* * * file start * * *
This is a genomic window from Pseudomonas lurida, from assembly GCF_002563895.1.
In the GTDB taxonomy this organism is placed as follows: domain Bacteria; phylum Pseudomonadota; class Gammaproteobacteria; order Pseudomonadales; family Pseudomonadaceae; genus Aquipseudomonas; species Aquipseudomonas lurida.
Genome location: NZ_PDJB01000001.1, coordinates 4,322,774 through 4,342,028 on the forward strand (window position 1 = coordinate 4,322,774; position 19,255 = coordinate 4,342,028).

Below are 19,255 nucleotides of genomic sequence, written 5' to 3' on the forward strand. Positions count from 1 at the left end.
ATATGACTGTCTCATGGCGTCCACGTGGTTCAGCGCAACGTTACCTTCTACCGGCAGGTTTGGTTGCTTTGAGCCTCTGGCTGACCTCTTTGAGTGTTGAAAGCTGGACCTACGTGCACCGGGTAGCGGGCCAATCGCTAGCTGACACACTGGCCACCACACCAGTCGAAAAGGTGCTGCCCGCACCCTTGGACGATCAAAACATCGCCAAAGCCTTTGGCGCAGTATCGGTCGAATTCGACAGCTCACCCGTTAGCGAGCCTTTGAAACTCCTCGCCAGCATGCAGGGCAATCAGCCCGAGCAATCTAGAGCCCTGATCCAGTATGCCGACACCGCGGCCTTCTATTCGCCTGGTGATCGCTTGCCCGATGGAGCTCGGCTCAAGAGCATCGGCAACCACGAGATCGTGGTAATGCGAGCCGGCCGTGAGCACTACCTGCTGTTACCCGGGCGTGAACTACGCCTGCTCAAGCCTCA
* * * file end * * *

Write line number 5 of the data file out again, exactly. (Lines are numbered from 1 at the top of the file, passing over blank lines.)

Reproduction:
ATATGACTGTCTCATGGCGTCCACGTGGTTCAGCGCAACGTTACCTTCTACCGGCAGGTTTGGTTGCTTTGAGCCTCTGGCTGACCTCTTTGAGTGTTGAAAGCTGGACCTACGTGCACCGGGTAGCGGGCCAATCGCTAGCTGACACACTGGCCACCACACCAGTCGAAAAGGTGCTGCCCGCACCCTTGGACGATCAAAACATCGCCAAAGCCTTTGGCGCAGTATCGGTCGAATTCGACAGCTCACCCGTTAGCGAGCCTTTGAAACTCCTCGCCAGCATGCAGGGCAATCAGCCCGAGCAATCTAGAGCCCTGATCCAGTATGCCGACACCGCGGCCTTCTATTCGCCTGGTGATCGCTTGCCCGATGGAGCTCGGCTCAAGAGCATCGGCAACCACGAGATCGTGGTAATGCGAGCCGGCCGTGAGCACTACCTGCTGTTACCCGGGCGTGAACTACGCCTGCTCAAGCCTCA